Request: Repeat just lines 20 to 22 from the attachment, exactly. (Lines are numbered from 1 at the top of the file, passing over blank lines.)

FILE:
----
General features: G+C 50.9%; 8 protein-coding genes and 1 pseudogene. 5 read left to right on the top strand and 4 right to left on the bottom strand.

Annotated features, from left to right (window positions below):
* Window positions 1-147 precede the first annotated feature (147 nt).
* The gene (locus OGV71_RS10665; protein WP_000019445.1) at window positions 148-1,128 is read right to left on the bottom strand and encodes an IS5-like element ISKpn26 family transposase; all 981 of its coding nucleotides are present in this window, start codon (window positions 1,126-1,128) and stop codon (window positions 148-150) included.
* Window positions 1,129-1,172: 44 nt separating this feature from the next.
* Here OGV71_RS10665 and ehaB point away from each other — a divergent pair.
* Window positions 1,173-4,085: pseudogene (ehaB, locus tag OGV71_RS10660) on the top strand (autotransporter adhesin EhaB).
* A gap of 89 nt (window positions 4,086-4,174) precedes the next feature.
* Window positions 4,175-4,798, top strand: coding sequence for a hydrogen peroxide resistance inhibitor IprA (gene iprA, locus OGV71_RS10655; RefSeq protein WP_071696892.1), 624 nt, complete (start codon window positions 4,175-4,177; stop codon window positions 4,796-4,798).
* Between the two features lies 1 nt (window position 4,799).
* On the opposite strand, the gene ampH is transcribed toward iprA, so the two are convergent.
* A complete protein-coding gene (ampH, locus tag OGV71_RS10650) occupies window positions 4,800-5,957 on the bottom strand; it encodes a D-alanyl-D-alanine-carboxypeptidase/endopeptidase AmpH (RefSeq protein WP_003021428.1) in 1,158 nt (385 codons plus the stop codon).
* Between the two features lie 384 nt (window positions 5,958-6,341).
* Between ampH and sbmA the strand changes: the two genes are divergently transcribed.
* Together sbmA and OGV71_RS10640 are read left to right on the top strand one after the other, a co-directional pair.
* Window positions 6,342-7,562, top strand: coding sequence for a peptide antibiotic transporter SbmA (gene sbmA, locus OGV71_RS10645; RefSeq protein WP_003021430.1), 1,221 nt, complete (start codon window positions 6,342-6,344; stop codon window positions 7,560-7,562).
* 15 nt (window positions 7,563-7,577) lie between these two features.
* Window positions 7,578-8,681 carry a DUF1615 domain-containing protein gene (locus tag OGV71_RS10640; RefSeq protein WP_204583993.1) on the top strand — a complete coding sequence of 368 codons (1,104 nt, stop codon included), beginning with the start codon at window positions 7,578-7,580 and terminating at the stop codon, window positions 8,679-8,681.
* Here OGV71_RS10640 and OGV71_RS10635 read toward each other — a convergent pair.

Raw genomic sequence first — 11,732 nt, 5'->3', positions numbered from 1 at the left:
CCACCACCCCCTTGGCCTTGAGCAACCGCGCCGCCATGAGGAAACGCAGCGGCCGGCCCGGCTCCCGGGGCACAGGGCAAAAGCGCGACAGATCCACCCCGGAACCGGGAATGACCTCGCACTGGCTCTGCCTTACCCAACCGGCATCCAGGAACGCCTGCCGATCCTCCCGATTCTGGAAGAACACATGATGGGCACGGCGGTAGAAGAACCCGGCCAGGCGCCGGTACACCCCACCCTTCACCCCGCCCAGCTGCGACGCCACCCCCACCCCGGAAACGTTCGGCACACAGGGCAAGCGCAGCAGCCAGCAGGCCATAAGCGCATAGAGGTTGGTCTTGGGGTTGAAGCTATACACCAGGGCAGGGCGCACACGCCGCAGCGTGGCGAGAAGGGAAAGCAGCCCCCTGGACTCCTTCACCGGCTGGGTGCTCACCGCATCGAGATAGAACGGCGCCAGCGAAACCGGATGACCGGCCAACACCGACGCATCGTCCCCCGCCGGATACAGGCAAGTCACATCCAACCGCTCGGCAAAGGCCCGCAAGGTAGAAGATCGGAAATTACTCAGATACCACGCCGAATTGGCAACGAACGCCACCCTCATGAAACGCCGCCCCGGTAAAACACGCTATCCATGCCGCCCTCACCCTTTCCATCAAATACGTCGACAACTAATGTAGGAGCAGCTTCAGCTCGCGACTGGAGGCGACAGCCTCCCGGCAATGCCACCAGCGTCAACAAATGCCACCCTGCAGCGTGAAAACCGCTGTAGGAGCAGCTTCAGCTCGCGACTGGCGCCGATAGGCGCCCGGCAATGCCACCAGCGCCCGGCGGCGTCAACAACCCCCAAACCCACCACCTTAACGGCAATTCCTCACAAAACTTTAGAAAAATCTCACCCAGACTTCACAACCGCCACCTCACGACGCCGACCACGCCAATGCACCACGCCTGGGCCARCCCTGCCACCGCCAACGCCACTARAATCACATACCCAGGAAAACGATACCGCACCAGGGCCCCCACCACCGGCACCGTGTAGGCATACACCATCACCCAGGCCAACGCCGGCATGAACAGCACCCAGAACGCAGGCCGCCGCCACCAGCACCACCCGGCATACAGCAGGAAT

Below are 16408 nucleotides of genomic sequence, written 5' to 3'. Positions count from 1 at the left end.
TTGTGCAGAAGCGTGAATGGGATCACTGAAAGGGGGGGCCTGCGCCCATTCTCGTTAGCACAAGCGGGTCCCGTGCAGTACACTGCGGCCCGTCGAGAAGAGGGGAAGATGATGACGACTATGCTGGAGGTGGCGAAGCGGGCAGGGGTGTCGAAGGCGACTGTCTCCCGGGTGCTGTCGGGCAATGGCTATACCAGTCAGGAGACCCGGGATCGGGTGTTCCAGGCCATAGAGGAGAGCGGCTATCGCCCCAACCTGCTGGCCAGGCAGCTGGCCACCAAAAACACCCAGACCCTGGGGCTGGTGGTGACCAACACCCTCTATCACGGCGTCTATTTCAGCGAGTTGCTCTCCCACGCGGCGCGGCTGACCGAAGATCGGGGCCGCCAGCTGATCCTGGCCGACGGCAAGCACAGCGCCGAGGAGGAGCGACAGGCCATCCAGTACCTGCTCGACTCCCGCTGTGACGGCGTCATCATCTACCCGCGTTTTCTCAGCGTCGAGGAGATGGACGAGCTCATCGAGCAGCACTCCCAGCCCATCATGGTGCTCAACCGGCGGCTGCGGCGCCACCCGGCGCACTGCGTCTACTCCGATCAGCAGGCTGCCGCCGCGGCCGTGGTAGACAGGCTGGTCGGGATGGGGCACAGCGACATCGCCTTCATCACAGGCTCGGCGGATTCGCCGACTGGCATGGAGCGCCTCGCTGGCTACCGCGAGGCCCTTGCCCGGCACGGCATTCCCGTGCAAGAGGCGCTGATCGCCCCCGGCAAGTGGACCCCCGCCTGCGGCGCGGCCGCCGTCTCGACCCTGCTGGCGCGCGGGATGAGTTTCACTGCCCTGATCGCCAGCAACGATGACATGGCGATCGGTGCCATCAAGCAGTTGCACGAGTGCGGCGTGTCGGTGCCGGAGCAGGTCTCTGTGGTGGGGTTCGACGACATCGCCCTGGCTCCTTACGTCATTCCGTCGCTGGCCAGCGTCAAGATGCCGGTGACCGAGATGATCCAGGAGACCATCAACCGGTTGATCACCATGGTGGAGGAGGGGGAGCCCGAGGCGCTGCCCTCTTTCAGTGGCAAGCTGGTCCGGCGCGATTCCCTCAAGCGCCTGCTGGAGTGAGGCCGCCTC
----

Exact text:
Raw genomic sequence first — 11,732 nt, 5'->3', positions numbered from 1 at the left:
CCACCACCCCCTTGGCCTTGAGCAACCGCGCCGCCATGAGGAAACGCAGCGGCCGGCCCGGCTCCCGGGGCACAGGGCAAAAGCGCGACAGATCCACCCCGGAACCGGGAATGACCTCGCACTGGCTCTGCCTTACCCAACCGGCATCCAGGAACGCCTGCCGATCCTCCCGATTCTGGAAGAACACATGATGGGCACGGCGGTAGAAGAACCCGGCCAGGCGCCGGTACACCCCACCCTTCACCCCGCCCAGCTGCGACGCCACCCCCACCCCGGAAACGTTCGGCACACAGGGCAAGCGCAGCAGCCAGCAGGCCATAAGCGCATAGAGGTTGGTCTTGGGGTTGAAGCTATACACCAGGGCAGGGCGCACACGCCGCAGCGTGGCGAGAAGGGAAAGCAGCCCCCTGGACTCCTTCACCGGCTGGGTGCTCACCGCATCGAGATAGAACGGCGCCAGCGAAACCGGATGACCGGCCAACACCGACGCATCGTCCCCCGCCGGATACAGGCAAGTCACATCCAACCGCTCGGCAAAGGCCCGCAAGGTAGAAGATCGGAAATTACTCAGATACCACGCCGAATTGGCAACGAACGCCACCCTCATGAAACGCCGCCCCGGTAAAACACGCTATCCATGCCGCCCTCACCCTTTCCATCAAATACGTCGACAACTAATGTAGGAGCAGCTTCAGCTCGCGACTGGAGGCGACAGCCTCCCGGCAATGCCACCAGCGTCAACAAATGCCACCCTGCAGCGTGAAAACCGCTGTAGGAGCAGCTTCAGCTCGCGACTGGCGCCGATAGGCGCCCGGCAATGCCACCAGCGCCCGGCGGCGTCAACAACCCCCAAACCCACCACCTTAACGGCAATTCCTCACAAAACTTTAGAAAAATCTCACCCAGACTTCACAACCGCCACCTCACGACGCCGACCACGCCAATGCACCACGCCTGGGCCARCCCTGCCACCGCCAACGCCACTARAATCACATACCCAGGAAAACGATACCGCACCAGGGCCCCCACCACCGGCACCGTGTAGGCATACACCATCACCCAGGCCAACGCCGGCATGAACAGCACCCAGAACGCAGGCCGCCGCCACCAGCACCACCCGGCATACAGCAGGAAT

Below are 16408 nucleotides of genomic sequence, written 5' to 3'. Positions count from 1 at the left end.